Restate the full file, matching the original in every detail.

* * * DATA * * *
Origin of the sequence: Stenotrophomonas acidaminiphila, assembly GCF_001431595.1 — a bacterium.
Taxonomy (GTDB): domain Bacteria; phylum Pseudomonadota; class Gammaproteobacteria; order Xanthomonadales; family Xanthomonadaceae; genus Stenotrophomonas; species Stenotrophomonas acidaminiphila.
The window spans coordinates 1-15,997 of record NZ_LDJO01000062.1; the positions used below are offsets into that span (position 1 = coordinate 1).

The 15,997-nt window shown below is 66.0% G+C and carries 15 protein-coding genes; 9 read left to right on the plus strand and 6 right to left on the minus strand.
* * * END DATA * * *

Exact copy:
Origin of the sequence: Stenotrophomonas acidaminiphila, assembly GCF_001431595.1 — a bacterium.
Taxonomy (GTDB): domain Bacteria; phylum Pseudomonadota; class Gammaproteobacteria; order Xanthomonadales; family Xanthomonadaceae; genus Stenotrophomonas; species Stenotrophomonas acidaminiphila.
The window spans coordinates 1-15,997 of record NZ_LDJO01000062.1; the positions used below are offsets into that span (position 1 = coordinate 1).

The 15,997-nt window shown below is 66.0% G+C and carries 15 protein-coding genes; 9 read left to right on the plus strand and 6 right to left on the minus strand.